CW: medical stuff, very personal/TMI, big ol’ bummer




“Man makes plans… and God laughs.”

I was going to wait a bit to post about this, until we had a better idea of what was going on, but it turns out that I need to talk about it and share it in order to process it properly while I wait for more definite answers.  I find it easier to share things publicly than to talk to individuals one by one.

So, there’s a better than even chance I have cancer.  The doctors are concerned enough about it that they are putting STAT all over my charts and I have an oncologist appointment for next Wednesday.  Here’s the weird part.  Data suggest that I either have extremely advanced ovarian cancer or brand-new cervical cancer and we can’t tell which (or neither???) until more tests come back.  What I do have is low appetite, fatigue, and weight loss, elevated CA 125, a complex cystic mass on my ovary approximately the size of a trade paperback, and a 4+ year long HPV infection that can in no way be logically related to the ovarian mass.

In theory if an ovarian mass that size were entirely malignant, my CA 125 would be way higher than even it is.  So the story I’m running with at the moment is that an unrelated massive benign ovarian tumor has been causing all the nausea, weight loss etc. (by its sheer size) and that the symptoms brought attention to nascent asymptomatic cervical cancer that can be easily dealt with (relatively speaking).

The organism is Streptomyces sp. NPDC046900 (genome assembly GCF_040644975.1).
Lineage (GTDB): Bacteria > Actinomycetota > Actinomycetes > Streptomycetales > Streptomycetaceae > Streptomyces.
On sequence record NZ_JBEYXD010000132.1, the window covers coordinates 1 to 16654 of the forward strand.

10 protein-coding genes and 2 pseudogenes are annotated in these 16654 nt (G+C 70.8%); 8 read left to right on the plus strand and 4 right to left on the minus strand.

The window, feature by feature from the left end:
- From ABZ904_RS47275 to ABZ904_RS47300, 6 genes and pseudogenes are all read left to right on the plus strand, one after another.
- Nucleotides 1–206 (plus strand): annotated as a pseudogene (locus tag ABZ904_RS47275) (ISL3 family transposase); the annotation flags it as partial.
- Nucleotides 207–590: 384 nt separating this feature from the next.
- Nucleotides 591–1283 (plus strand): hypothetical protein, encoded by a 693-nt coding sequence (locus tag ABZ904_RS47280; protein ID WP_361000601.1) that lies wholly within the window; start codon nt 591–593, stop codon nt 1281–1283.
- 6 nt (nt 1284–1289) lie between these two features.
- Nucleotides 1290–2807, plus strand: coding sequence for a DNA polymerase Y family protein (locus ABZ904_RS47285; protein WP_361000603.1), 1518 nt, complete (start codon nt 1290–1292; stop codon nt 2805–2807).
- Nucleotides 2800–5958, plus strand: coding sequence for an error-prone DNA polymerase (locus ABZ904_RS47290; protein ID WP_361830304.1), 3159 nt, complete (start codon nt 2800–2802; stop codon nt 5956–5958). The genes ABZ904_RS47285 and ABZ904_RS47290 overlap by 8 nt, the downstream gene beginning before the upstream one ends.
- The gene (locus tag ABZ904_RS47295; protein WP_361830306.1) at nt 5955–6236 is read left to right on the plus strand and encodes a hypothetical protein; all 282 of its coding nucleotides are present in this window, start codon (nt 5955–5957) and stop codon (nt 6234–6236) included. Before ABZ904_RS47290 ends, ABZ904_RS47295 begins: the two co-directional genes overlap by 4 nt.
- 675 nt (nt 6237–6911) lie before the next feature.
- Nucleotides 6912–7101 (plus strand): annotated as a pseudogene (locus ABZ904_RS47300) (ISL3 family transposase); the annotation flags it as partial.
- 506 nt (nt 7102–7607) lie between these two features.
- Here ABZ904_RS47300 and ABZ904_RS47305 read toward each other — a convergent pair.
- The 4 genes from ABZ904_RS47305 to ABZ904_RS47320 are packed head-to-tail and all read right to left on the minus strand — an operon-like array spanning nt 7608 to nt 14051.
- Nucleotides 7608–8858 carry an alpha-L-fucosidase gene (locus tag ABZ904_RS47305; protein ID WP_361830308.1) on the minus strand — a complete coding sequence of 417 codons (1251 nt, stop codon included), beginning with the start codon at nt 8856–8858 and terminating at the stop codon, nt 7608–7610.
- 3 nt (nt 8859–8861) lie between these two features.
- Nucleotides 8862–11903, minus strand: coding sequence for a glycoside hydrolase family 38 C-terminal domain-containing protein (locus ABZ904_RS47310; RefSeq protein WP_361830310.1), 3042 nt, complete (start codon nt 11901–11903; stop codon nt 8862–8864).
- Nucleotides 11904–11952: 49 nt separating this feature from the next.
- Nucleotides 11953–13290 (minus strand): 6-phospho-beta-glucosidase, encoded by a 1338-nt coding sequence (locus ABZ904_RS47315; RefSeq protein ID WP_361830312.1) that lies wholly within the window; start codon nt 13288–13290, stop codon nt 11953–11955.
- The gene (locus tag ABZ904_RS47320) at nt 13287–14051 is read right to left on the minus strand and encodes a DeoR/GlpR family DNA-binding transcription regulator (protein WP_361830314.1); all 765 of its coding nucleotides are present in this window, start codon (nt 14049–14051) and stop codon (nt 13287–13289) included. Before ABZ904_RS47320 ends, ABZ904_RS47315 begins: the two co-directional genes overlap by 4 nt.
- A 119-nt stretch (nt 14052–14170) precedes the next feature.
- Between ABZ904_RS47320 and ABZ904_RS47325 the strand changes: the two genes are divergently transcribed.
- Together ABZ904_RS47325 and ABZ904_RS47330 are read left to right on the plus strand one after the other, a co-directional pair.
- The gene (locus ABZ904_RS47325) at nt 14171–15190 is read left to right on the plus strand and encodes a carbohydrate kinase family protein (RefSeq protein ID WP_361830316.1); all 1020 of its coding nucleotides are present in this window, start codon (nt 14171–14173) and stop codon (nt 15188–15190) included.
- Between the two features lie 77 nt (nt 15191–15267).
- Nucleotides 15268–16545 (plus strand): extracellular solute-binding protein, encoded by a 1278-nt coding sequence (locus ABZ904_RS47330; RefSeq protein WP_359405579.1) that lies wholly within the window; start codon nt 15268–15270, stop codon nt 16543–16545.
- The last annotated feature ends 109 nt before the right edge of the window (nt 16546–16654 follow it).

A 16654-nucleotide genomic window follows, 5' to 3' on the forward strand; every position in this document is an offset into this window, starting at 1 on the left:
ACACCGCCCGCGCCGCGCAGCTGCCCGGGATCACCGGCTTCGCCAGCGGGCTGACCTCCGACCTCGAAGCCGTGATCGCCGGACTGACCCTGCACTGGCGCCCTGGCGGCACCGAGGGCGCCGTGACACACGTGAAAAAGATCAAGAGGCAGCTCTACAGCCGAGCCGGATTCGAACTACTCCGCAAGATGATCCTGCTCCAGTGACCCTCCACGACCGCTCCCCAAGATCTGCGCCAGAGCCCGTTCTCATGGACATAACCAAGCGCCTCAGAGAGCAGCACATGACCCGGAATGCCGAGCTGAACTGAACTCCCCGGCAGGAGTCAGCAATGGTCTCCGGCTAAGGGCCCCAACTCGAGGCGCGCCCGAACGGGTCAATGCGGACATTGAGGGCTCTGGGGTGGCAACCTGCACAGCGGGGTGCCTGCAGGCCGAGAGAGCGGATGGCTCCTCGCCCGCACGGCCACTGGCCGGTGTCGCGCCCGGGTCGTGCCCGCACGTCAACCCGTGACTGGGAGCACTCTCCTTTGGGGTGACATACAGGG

In either case I am probably going to have a hysterectomy, because what brought me to the doctor in the first place is that my ute has swelled up like I’m in my 2nd trimester of pregnancy and is making it hard to eat, exercise, and otherwise exist — but okay, fine.  A hysterectomy is fine.  I’ve had abdominal surgery before without major trauma, and my uterus is not a huge part of my self-concept now that it’s done making babies for me.  I’m creeping up on menopause anyway.

What bugs me is, of course, the whole idea of cancer.  Even if it seems to be confined solely to my cervix or ovary, I am way too educated about how cancer works to feel relieved once they yeet the offending organ.  I have an emotional regulation disorder and a great imagination.  Unless some miraculous thing occurs where they say, “Oh, forget Occam’s Razor, even though cancer would explain all these data we have a completely separate non-cancer explanation for each of them!” then I am now a Cancer Person for the rest of my life (6 weeks to ~40 years), just waiting for the Cancer to “return” (i.e., become visible again) and eventually kill me.

I am not a person who is well designed, psychologically speaking, for a thing like cancer.  I mean, is anyone?  But especially not me.

The worst part is this moment, right now.  Once they tell me what exactly I have, give me statistics, tell me my treatment options and give me choices, then I can plan, adjust, Radically Accept, all the stuff my therapy has trained me so well to do.  But right now I don’t even know what I am supposed to be Radically Accepting.  It could be anything from one abdominal surgery that fixes everything to death before the new year.

And I just have to sit here not knowing, for another week at least, and I’m losing my mind a little bit.

What do I need from you?  It’s easier to list what I don’t want: